One of the other challenges of the fledgling democracy and its fresh entrepreneurship culture is that the lack of official statistics on the start-up boom or any information on the ecosystem of this particular sector. There have been attempts to track growth: 97 starts-up hace signed up to the Manifesto on TunisianStart-ups. Most entrepreneurs are between 25 and 44 years old. Starts-ups are mainly focused on improving health and transport services as well as e-business.
Other young Tunisians are more focused on the links with the diaspora.
Nine Tunisians were invited to the last Silicon Valley summit, a global entrepreneurship summit. Among them was a woman, who created website ‘AlloTabib‘, (AlloDoctor) which reduces wait-time at the doctor’s office and helps you find a doctor nearby. There is also E-taxi, an app for ordering cabs rather than waiting for one on the curb in Tunis. Other young Tunisians are more focused on the links with the diaspora, such as the founders of Afrikwity who created the first crowdfunding platform for Africa in 2016.
‘The idea was to enable the African diaspora to invest in projects in their home country using Afrikwity, a pioneering equity crowdfunding platform in Africa,’ said Amina Nasri, one of the co-founders. While working between Paris and Tunis, she and fellow co-founder Thameur Hemdane, who is also the CEO, realised that many Africans living in France were interested in promoting projects or supporting young starts-ups in their native countries.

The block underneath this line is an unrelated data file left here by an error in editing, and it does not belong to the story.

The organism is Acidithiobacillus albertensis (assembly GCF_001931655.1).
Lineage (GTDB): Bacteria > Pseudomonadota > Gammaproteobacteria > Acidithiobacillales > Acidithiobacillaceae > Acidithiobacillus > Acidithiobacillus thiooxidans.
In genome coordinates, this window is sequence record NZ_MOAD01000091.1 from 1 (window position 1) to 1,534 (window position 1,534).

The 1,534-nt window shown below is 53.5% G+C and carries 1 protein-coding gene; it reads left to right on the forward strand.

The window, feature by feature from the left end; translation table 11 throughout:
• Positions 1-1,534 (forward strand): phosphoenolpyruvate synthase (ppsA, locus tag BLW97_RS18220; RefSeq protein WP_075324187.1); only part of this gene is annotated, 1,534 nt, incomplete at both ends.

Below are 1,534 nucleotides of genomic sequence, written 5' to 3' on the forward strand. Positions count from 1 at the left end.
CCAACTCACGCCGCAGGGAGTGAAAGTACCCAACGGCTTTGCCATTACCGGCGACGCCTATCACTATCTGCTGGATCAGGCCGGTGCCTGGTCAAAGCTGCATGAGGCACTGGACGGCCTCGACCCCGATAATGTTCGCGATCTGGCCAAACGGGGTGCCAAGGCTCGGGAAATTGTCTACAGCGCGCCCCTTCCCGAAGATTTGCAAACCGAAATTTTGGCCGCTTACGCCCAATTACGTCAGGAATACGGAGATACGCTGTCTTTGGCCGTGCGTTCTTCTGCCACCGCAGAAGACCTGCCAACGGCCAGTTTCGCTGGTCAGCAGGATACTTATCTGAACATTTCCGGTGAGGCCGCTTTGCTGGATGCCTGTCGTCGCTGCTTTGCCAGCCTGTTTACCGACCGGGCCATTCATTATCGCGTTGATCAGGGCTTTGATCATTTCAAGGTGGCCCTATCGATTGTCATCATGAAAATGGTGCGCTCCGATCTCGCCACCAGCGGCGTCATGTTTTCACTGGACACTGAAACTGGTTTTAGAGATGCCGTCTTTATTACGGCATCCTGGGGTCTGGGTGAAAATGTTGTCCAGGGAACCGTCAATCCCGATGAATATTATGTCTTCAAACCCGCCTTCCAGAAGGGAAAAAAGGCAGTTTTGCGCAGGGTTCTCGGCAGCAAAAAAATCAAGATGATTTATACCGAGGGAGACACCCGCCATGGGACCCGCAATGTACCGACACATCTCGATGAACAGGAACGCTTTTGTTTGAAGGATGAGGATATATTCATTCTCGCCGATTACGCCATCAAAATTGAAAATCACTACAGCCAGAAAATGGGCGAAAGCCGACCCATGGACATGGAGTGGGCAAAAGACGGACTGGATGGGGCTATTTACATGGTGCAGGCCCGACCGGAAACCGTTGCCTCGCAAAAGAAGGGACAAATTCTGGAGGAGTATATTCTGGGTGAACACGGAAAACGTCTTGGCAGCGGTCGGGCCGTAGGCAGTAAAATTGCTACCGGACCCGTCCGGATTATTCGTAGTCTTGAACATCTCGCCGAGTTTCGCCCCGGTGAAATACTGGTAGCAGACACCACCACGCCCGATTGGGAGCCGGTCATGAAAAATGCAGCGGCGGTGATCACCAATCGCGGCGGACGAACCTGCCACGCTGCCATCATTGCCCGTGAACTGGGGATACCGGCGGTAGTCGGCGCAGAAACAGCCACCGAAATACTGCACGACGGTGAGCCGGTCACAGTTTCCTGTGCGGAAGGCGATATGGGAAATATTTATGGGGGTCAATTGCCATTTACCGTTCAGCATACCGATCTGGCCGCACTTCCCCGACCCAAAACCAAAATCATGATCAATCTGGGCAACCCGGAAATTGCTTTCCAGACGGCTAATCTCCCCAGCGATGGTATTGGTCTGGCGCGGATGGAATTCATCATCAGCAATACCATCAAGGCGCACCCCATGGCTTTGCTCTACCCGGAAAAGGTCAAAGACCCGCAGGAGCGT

They had to create the start-up in France because ‘crowdfunding is regulated and has a legal framework here. In Tunisia, for instance, it is not yet implemented, so we also have to promote the crowdfunding culture,’ she said. Amina works at Cogite when she is in Tunis and in a French co-working space when she is in Paris. Tarek, a co-founder and head of operations in North Africa, works in the Cogite space.
She is not the only one who mentions how difficult it is for young entrepreneurs to obtain low-interest loans. Some of them have given up on the idea and pursued other capital alternatives, such as Akram Dhane, the founder of a co-working space in downtown Tunis. ‘I preferred to invest family money to avoid going to the bank.’ He raised 10,000 dinars (around £3,500 pounds) to launch it independently.
His space, called Jasmine Hall, in the business district of Urban North centre of Tunis looks like a hipster café with coloured walls, flowery cushions and wooden desks. He opened with the help of Cogite in 2015 and offers a similar subscription but for people who prefer to stay in Tunis rather than going to Le Lac. When we went there, a woman was working on her marketing thesis near a man who was creating a new media outlet.
‘There is really a will of sharing and putting away hierarchy barriers among the young people here,’ Akram says. The fees to work at Jasmine Hall is 150 dinars (£51) for unlimited access on a monthly basis. ‘For now, we are not making a profit but it is getting there and I have no debt,’ Akram said.
Many do the same as Akram and use their own money rather than borrowing from banks… The fear of slow bureaucratic processes and the lack of trust in institutions are the main reasons. According to a report from the BIAT foundation, one of the six major obstacles for Tunisian entrepreneurs is access to finance, particularly when firms are at an early stage. Banks simply don’t want to take the risk. Administrative steps for review and approval take a lot of time and are often discouraging.
You need guarantees that are quite hard for a young entrepreneur to get.
The report says ‘To get a loan, you need to get first an attestation of innovation which is quite hard to obtain, then the loan can take more than 18 months, and you need guarantees that are quite hard for a young entrepreneur to get when they start. ‘Money is behind many decisions to join co-working spaces.